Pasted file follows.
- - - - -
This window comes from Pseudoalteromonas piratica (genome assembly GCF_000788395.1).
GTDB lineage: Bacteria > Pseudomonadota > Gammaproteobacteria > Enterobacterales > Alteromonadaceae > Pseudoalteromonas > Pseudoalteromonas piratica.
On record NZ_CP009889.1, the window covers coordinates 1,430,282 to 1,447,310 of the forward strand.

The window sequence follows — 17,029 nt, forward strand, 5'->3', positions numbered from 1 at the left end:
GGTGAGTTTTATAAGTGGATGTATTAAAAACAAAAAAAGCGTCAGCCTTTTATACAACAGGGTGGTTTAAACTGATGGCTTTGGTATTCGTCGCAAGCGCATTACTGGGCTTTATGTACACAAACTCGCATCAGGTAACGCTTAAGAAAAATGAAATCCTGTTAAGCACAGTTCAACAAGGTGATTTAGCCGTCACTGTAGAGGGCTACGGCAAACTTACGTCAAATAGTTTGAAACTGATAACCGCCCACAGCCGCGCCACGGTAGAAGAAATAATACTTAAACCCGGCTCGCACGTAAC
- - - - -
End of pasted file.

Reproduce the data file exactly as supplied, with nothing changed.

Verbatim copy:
This window comes from Pseudoalteromonas piratica (genome assembly GCF_000788395.1).
GTDB lineage: Bacteria > Pseudomonadota > Gammaproteobacteria > Enterobacterales > Alteromonadaceae > Pseudoalteromonas > Pseudoalteromonas piratica.
On record NZ_CP009889.1, the window covers coordinates 1,430,282 to 1,447,310 of the forward strand.

The window sequence follows — 17,029 nt, forward strand, 5'->3', positions numbered from 1 at the left end:
GGTGAGTTTTATAAGTGGATGTATTAAAAACAAAAAAAGCGTCAGCCTTTTATACAACAGGGTGGTTTAAACTGATGGCTTTGGTATTCGTCGCAAGCGCATTACTGGGCTTTATGTACACAAACTCGCATCAGGTAACGCTTAAGAAAAATGAAATCCTGTTAAGCACAGTTCAACAAGGTGATTTAGCCGTCACTGTAGAGGGCTACGGCAAACTTACGTCAAATAGTTTGAAACTGATAACCGCCCACAGCCGCGCCACGGTAGAAGAAATAATACTTAAACCCGGCTCGCACGTAAC